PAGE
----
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Artist Banksy buys a refugee rescue boat to patrol the Mediterranean

A refugee rescue boat funded by street artist Banksy is seen on the Mediterranean in an image from video supplied by Ruben Neugebauer.  RUBEN NEUGEBAUER/Reuters

Rome — British street artist Banksy is funding a ship covered with his own artwork to rescue migrants in the Mediterranean and has so far picked up at least 89 people, a newspaper reported. Named after the 19th-century French anarchist, Louise Michel, the German-flagged boat left the Spanish port of Burriana on August 18, British newspaper The Guardian reported late Thursday.

Chartered under strict security, the boat on Thursday rescued 89 people including 14 women and two children in the central Mediterranean, the paper said, declining to give the vessel's exact position.

"It is now looking for a safe seaport to disembark the passengers or to transfer them to a European coastguard vessel," the paper said.

Painted in bright pink, the vessel features Banksy artwork depicting a girl in a life vest holding a heart-shaped safety buoy.

Artwork is seen on the side of the "Louise Michel" refugee rescue vessel, funded by street artist Banksy, in an image from video supplied by Ruben Neugebauer.  Ruben Neugebauer/Reuters

The 101-feet motor yacht that was formerly owned by French customs authorities is smaller but considerably faster than other NGO rescue vessels, The Guardian said.

It has 10 crew members "made up of European activists with long experience in search and rescue operations" and is captained by German human rights activist Pia Klemp, who has also captained other NGO rescue vessels.

Banksy's involvement in the rescue mission goes back to September 2019 when he sent Klemp an email.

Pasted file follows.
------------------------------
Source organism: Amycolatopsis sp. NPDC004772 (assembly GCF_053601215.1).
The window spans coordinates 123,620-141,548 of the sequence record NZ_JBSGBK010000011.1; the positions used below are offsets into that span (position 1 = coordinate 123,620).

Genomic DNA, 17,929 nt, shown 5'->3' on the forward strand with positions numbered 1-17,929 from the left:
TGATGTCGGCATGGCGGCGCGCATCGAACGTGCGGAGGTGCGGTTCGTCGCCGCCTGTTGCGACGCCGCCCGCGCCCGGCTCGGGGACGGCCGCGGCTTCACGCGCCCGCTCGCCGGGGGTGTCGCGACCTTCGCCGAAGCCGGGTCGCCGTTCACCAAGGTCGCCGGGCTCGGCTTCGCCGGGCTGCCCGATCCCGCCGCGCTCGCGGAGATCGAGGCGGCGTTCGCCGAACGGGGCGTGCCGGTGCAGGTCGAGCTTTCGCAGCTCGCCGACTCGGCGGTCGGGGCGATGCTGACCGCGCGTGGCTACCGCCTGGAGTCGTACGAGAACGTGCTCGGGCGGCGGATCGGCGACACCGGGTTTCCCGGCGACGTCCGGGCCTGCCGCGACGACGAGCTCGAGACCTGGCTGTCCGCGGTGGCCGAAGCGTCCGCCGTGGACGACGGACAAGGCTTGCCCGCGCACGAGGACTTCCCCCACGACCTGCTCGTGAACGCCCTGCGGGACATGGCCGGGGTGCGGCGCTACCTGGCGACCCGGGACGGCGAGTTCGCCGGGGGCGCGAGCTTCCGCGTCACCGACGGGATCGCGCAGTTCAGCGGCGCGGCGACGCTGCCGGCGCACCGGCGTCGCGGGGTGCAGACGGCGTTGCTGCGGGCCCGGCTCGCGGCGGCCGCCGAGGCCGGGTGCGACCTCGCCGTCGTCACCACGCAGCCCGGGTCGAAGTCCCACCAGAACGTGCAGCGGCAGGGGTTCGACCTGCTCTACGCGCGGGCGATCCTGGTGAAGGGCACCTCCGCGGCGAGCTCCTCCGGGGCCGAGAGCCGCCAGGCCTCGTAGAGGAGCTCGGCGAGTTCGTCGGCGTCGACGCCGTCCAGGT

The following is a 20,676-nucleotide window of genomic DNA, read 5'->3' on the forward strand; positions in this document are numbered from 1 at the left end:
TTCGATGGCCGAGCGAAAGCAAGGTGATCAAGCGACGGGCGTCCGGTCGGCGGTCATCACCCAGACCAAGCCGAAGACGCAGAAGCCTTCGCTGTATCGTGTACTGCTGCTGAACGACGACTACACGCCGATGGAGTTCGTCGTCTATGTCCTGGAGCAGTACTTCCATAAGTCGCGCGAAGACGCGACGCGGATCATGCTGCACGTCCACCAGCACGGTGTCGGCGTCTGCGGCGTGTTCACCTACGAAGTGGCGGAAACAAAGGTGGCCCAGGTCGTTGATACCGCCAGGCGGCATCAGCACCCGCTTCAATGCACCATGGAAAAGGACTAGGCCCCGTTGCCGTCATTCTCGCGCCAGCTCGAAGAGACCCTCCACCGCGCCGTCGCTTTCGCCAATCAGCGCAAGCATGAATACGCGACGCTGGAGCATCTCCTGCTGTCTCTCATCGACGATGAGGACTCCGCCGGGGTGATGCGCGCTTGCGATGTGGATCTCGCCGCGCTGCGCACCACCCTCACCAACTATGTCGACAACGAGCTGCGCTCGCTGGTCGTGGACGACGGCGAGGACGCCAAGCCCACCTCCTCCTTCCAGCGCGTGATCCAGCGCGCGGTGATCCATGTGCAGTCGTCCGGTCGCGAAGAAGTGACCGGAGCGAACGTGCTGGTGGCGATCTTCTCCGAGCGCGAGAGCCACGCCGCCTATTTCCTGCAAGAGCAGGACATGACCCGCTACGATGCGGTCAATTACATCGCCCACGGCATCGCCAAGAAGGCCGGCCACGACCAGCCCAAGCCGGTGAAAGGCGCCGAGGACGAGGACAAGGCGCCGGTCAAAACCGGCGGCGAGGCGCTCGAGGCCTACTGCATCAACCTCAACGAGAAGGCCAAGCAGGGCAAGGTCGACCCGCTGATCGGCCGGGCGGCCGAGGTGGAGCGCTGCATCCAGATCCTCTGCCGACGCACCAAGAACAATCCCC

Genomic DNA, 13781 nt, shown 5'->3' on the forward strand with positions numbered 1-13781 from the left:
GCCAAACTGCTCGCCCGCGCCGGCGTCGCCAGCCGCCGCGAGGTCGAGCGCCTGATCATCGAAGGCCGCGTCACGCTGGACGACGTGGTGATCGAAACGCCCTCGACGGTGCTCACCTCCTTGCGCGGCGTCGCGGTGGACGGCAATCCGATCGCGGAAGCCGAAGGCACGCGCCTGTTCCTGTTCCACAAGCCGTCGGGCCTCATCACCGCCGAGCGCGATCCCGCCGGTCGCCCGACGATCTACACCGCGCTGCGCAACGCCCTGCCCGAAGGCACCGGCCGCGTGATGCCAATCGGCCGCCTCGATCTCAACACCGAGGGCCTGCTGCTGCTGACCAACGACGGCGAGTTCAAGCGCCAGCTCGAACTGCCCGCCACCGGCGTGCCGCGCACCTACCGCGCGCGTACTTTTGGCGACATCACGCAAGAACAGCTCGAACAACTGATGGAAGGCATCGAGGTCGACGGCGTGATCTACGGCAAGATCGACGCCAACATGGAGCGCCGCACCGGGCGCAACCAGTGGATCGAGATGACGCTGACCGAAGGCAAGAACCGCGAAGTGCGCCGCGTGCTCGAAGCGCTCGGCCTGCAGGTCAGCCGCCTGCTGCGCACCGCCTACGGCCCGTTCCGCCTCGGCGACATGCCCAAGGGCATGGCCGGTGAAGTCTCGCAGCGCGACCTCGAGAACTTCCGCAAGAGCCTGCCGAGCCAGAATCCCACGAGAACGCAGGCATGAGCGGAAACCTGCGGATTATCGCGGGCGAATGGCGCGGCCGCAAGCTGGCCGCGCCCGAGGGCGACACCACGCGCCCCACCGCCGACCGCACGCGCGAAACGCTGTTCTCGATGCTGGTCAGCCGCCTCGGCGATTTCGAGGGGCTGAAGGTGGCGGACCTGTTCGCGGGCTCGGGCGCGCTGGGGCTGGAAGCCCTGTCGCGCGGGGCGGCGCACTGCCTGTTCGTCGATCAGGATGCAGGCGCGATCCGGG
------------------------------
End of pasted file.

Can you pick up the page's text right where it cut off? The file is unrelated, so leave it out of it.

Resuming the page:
"Hello Pia, I've read about your story in the papers. You sound like a badass," Banksy wrote, according to The Guardian.

"I am an artist from the UK and I've made some work about the migrant crisis, obviously I can't keep the money. Could you use it to buy a new boat or something? Please let me know. Well done. Banksy."

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Klemp, who initially thought it was a joke, told the paper she believed she was chosen because of her political stance. "I don't see sea rescue as a humanitarian action, but as part of an anti-fascist fight," she told The Guardian.

Klemp told the newspaper that she hoped the vessel's speed would enable her crew to "outrun the so-called Libyan coastguard before they get to boats with refugees and migrants and pull them back to the detention camps in Libya."

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Early this month, humanitarian organizations said they would resume migrant rescues in the Mediterranean Sea, where none have operated since the Ocean Viking docked in Italy in early July.

Before the Ocean Viking's last mission, rescue operations in the Mediterranean had been suspended for months due to the global coronavirus pandemic.

More than 100,000 migrants tried to cross the Mediterranean last year from North Africa with more than 1,200 dying in the attempt, according to the International Organization for Migration.

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